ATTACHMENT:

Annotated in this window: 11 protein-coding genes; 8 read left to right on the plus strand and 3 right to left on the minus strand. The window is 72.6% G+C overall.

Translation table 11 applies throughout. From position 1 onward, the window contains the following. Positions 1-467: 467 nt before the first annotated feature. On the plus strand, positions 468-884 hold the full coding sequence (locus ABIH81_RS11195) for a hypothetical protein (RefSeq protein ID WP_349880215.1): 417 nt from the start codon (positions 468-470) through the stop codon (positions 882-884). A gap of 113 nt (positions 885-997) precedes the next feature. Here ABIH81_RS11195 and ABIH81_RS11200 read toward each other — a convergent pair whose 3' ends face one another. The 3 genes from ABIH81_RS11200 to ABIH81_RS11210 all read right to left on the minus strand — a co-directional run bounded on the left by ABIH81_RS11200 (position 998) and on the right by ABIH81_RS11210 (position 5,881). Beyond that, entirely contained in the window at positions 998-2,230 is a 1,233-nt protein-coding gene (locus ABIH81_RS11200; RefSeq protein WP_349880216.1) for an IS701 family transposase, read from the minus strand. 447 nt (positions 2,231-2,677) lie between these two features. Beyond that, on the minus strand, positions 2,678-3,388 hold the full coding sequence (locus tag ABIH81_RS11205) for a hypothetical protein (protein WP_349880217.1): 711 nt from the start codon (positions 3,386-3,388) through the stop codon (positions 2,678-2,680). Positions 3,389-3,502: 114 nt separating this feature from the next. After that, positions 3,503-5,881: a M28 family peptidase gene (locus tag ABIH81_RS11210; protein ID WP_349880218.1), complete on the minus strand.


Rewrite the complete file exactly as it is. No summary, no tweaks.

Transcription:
Annotated in this window: 11 protein-coding genes; 8 read left to right on the plus strand and 3 right to left on the minus strand. The window is 72.6% G+C overall.

Translation table 11 applies throughout. From position 1 onward, the window contains the following. Positions 1-467: 467 nt before the first annotated feature. On the plus strand, positions 468-884 hold the full coding sequence (locus ABIH81_RS11195) for a hypothetical protein (RefSeq protein ID WP_349880215.1): 417 nt from the start codon (positions 468-470) through the stop codon (positions 882-884). A gap of 113 nt (positions 885-997) precedes the next feature. Here ABIH81_RS11195 and ABIH81_RS11200 read toward each other — a convergent pair whose 3' ends face one another. The 3 genes from ABIH81_RS11200 to ABIH81_RS11210 all read right to left on the minus strand — a co-directional run bounded on the left by ABIH81_RS11200 (position 998) and on the right by ABIH81_RS11210 (position 5,881). Beyond that, entirely contained in the window at positions 998-2,230 is a 1,233-nt protein-coding gene (locus ABIH81_RS11200; RefSeq protein WP_349880216.1) for an IS701 family transposase, read from the minus strand. 447 nt (positions 2,231-2,677) lie between these two features. Beyond that, on the minus strand, positions 2,678-3,388 hold the full coding sequence (locus tag ABIH81_RS11205) for a hypothetical protein (protein WP_349880217.1): 711 nt from the start codon (positions 3,386-3,388) through the stop codon (positions 2,678-2,680). Positions 3,389-3,502: 114 nt separating this feature from the next. After that, positions 3,503-5,881: a M28 family peptidase gene (locus tag ABIH81_RS11210; protein ID WP_349880218.1), complete on the minus strand.